Profile: an insight into working with CW
Job title: Director
When did you start working for Creativity Works?
What is your professional background?
I started my career as an actor. I spent many very happy years working both in the UK and overseas predominantly in theatre, but also a little bit of TV and film as well. I was very lucky to see the world, to work with some amazing Directors and fellow actors and to fulfil my dream of being a performer. However, I soon wanted more from my work, and realised that my future lay in being a Director. I started working for the National Youth Theatre of Great Britain, an organisation I had been a member of myself and continue to work for. Through them I found a passion for working with young people and communities, and eventually ended up as Youth and Community Director at Theatre Royal Plymouth. This is where I really cut my teeth as a theatre director, producing about 15 different shows from new writing, to devised pieces, to established work. I loved my time there. Immediately after that I spent five years as Associate Director of Trestle, a world-renowned mask and physical theatre company. I managed all of their education and participation work, created an MA in Drama Education and directed two national tours, in collaboration with my own theatre company, Blindeye. Blindeye encapsulates my passion in theatre which is about creating highly visual, physical, theatrical productions about important, mainly political and human rights-based, themes. I have a particular interest in conflict, and artistic representation of conflict through theatre and photography, which is another passion of mine. I created a political theatre module for East 15 drama school, and have delivered workshops and taught at various education establishments both here and abroad. Most recently I created and delivered the first ever theatre participation project in Saudi Arabia for NYT. After a brief sojourn as Creative Learning Manager at Cambridge Junction, where I managed the largest Creative Apprenticeship scheme in the Eastern region, I moved down here with my young family.
What does a typical day look like for Oliver at Creativity Works?
There is no typical day really! My job is to have an oversight of all of the work of the organisation, so within a day I might be at a conference about mental health strategy nationally, I might be poring over budgets, project managing one of our projects, creating strategies for our future work, or most importantly, getting out and meeting people to advocate for our work and see if we can create new and exciting projects collaboratively. As the Director of Creativity Works, my first priority is to the staff and it is vital that they feel supported, motivated and happy in their work. As a small organisation and NPO, I also need to keep close contact with the Chair and other trustees and am also in regular contact with our Arts Council Relationship Manager.
The one constant in my day is my 12.30pm walk with my dog, Betty. This hour gives me essential breathing and thinking space and gets the blood pumping for the afternoon.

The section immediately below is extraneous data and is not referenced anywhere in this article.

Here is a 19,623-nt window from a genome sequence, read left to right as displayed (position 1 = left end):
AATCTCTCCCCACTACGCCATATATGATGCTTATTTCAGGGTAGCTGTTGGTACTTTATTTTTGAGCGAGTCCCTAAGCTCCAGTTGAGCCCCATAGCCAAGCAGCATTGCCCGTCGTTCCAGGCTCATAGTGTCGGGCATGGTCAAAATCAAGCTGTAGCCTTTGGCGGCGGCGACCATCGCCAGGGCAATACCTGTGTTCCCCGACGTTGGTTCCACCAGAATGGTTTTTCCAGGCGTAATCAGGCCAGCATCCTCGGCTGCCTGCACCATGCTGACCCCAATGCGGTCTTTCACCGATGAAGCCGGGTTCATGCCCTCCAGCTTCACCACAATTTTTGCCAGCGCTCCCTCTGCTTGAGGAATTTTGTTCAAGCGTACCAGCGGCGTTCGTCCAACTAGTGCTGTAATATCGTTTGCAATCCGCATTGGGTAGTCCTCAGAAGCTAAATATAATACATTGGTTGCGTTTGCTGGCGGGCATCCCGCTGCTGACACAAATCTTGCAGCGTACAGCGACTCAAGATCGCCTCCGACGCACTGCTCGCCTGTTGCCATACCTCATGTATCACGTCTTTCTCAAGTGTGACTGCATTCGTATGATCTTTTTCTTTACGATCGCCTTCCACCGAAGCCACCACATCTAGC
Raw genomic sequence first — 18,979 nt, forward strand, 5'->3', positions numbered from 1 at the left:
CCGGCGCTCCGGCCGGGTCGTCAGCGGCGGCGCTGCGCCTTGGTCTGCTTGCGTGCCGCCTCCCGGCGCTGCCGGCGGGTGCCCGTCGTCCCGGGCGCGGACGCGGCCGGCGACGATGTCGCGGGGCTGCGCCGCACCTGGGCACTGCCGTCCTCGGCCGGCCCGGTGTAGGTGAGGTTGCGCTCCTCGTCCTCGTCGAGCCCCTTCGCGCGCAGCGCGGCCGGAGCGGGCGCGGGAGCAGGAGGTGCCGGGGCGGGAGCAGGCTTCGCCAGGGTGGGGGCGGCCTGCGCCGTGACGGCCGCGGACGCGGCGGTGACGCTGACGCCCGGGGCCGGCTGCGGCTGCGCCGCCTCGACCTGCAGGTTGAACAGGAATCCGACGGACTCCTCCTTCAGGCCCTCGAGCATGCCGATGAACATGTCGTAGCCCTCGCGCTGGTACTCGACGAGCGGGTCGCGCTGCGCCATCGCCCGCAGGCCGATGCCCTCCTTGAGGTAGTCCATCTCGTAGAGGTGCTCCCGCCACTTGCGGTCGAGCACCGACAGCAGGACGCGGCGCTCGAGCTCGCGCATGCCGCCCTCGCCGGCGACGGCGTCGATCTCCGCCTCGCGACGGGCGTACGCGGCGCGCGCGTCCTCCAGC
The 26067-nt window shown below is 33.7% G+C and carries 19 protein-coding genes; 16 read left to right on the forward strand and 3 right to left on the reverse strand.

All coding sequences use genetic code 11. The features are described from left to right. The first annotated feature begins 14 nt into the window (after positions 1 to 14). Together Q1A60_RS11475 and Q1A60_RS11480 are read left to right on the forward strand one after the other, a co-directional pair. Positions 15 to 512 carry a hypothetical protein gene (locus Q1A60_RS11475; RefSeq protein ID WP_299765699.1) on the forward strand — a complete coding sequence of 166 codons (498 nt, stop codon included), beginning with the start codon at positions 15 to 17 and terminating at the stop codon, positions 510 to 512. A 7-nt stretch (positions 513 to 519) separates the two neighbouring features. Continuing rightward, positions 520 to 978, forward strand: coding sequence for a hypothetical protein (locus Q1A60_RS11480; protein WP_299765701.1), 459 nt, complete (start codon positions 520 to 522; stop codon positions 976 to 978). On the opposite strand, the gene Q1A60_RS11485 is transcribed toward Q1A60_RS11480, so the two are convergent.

What do you enjoy most about working here?
The variety of the work is enjoyable and I like leading an arts organisation, especially one as high profile as Creativity Works, as that has always been my ambition. Having said that, I am pretty new to it, so have a lot to learn! We are soon to re-launch our co|Create Artists development programme, and this is a programme that I am incredibly passionate about and excited by its huge potential.
What do you find most challenging?
The workload is often overwhelming, and the responsibility of being an employer is frightening. My background is very much in the arts, so learning about areas of our work such as Mental Health, Wellbeing and Elders is a huge learning curve. Also, being in a new geographical area means it does take time to meet the right people and to forge those close relationships.
What has been most surprising during your time so far at Creativity Works?
The breadth of our work is staggering and to think I am the only full-time employee is often unbelievable as we have such a huge impact on the communities we work with and B&NES as a whole. The one thing that constantly surprises me working in the Arts is the incredible talent and commitment of the people who work in it. The wages are terrible, and with their knowledge and expertise they could earn a lot more elsewhere, but they believe in it passionately. It surprises me and makes me feel incredibly privileged to work alongside them.
What has been your biggest professional or personal achievement to date?
I have been incredibly proud of some of the shows I have directed, however I think sustaining a career in the arts is an achievement in itself. My journey so far has been incredibly varied; with a mix of both being an artist and a manager and I think this is the key to how to stay fresh and current in this sector: to embrace change and to seek new opportunities, always searching for challenging work that you are passionate about. Maybe that is my biggest achievement: that I believe wholeheartedly in the work that I do.
On a personal level, my daughter! She puts the whole thing in perspective!